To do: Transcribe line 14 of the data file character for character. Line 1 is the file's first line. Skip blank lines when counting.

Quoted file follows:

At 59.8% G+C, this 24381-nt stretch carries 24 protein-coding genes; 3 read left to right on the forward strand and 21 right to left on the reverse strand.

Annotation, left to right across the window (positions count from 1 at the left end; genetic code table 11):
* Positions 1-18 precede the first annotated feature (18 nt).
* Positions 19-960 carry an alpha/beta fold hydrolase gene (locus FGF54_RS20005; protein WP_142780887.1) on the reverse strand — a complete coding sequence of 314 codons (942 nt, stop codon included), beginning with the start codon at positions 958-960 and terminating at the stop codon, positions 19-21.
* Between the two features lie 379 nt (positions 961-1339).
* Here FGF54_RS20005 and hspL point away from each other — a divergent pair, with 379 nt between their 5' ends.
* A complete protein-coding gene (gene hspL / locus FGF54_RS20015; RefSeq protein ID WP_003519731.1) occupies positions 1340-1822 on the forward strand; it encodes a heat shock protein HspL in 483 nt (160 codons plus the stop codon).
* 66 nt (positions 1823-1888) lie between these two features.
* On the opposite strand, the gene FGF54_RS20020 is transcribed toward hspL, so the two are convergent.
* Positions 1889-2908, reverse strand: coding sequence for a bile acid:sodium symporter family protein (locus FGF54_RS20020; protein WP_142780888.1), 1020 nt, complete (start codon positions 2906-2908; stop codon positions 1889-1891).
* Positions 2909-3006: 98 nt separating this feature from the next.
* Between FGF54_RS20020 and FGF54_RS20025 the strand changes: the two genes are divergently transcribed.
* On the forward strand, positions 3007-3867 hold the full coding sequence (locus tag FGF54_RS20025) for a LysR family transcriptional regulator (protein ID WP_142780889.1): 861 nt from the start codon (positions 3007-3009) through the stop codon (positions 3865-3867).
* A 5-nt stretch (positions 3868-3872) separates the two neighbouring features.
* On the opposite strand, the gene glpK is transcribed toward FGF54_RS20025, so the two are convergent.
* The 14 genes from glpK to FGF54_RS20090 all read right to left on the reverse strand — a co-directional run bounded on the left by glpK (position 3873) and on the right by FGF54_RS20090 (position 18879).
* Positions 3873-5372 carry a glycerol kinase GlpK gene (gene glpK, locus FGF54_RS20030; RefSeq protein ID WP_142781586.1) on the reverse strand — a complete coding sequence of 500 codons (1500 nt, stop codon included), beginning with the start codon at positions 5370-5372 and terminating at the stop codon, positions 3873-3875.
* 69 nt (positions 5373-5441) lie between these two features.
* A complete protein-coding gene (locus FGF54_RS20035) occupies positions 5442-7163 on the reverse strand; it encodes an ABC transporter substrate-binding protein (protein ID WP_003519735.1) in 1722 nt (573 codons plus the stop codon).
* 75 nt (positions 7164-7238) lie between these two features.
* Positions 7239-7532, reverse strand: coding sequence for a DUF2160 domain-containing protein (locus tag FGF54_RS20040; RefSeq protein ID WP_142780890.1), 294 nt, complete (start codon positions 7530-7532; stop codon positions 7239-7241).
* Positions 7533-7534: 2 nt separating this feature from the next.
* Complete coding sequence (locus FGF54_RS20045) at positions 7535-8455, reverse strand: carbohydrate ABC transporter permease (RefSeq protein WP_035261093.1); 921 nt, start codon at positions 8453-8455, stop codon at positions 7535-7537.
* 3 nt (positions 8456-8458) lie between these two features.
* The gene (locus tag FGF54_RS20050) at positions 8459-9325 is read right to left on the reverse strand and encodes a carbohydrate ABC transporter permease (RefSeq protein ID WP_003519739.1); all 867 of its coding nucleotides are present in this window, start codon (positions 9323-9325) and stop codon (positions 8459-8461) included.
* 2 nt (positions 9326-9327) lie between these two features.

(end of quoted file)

* A 5-nt stretch (positions 3868-3872) separates the two neighbouring features.